Jon Gregurick And Matt Hayes
Gothic Extrusion mediates between small scale ornament and large scale space by appropriating traditionally small elements, such as ornamental details, into habitable, pavilion enclosure. Through this process, the line between structure and decoration is blurred as the ornament becomes embedded into the tectonic ‘thickness’ of the pavilion’s mass..
The pavilion is formally generated from 3D scans of the Swedenborg Chapel, in Cambridge, MA. Two interior and exterior Gothic ornamental details are digitally sculpted into a small, habitable pavilion. The two halves, or ‘lobes’, of the pavilion negotiate an 8’ site sectional difference by housing an interior processional circulation of half levels that sectionally wraps around itself as one moves through.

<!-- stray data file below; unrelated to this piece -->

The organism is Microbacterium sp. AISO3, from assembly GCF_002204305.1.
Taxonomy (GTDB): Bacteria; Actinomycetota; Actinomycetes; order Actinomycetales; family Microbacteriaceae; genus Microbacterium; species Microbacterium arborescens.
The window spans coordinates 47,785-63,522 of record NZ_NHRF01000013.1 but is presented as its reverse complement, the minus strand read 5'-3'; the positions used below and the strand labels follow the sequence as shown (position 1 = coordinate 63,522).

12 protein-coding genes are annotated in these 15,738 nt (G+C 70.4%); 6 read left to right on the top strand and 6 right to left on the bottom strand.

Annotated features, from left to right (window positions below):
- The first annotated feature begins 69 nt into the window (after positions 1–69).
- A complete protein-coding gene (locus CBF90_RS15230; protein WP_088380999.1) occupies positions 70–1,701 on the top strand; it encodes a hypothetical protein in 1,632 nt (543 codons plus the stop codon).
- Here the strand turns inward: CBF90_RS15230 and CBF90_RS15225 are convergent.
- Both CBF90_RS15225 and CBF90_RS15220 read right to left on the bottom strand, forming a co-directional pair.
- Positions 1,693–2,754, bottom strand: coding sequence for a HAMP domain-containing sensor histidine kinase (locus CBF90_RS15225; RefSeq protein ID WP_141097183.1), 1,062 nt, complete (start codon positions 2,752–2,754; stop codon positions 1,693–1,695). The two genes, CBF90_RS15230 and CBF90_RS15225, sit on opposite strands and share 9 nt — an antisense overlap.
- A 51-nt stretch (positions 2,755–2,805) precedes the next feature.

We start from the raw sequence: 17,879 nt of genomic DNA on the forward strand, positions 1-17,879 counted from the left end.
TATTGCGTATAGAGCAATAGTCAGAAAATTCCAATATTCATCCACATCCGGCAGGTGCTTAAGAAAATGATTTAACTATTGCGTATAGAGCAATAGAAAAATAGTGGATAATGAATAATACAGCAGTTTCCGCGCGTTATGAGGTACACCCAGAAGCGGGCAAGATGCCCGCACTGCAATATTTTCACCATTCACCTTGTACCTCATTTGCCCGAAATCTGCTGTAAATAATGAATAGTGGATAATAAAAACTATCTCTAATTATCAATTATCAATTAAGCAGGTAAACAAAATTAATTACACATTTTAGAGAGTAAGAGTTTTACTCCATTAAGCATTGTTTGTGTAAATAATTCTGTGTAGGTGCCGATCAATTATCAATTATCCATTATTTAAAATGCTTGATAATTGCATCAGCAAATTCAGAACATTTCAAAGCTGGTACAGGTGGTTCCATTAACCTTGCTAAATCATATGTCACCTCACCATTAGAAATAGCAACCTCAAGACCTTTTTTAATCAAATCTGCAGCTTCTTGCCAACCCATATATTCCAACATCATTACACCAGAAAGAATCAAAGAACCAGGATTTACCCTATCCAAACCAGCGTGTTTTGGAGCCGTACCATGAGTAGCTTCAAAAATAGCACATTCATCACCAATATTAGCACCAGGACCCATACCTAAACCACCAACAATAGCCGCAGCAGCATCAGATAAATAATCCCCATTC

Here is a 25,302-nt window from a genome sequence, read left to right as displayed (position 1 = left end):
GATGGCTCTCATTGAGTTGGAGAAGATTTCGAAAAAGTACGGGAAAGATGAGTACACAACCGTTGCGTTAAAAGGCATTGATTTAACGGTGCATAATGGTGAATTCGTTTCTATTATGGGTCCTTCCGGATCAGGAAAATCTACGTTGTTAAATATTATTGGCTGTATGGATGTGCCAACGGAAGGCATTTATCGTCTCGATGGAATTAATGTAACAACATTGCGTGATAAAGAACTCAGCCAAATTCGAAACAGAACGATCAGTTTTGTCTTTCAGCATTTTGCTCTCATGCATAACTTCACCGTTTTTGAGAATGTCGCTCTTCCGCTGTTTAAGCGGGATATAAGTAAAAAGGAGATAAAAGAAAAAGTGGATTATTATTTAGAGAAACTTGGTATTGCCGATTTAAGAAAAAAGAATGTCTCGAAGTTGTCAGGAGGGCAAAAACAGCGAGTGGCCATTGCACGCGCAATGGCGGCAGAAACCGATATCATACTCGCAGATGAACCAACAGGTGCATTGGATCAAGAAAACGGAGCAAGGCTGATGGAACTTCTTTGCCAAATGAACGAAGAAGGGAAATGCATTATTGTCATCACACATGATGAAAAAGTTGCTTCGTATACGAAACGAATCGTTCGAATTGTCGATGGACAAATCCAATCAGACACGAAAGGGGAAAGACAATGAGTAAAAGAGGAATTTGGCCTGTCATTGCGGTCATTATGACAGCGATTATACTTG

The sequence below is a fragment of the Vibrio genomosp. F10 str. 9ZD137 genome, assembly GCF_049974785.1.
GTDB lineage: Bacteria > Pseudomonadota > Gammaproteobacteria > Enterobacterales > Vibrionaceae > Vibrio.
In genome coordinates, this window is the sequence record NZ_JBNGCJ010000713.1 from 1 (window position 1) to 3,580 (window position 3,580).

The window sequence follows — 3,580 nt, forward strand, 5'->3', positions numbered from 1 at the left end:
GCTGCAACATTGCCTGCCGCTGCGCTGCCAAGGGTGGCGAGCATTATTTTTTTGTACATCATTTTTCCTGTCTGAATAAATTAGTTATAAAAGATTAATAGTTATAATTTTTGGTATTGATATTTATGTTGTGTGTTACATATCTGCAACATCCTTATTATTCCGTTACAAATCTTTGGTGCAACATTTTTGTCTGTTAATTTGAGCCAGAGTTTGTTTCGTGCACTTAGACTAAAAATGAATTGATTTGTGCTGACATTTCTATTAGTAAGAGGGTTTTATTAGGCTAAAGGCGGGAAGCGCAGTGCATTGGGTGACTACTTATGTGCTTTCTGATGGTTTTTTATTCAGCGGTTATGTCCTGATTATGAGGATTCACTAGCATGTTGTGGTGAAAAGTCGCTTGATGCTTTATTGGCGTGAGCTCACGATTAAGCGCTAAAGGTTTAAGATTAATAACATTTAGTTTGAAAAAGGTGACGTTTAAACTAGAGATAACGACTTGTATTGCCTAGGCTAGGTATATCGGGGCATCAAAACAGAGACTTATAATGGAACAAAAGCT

Materiality is derived from the initial 3D scans and also reinforces ‘blurred’ tectonic scales, as detailed, close-up material joints are extrapolated to pavilion-scale surface finishes. The primary structure is a combination of stone and oxidized copper, present on the exterior of the Swedenborg Chapel, and the interior, circulatory stair element is finished in rich, dark mahogany, as is the interior pulpit of the Chapel.
Elements from the original scan, such as a Gothic clover figures and bar tracery, are projected into the space to create aperture and large scale ornamentation. Additionally, these figures are doubly projected outwards as exterior piping ornamentation to register the operative nature of the ‘cut’.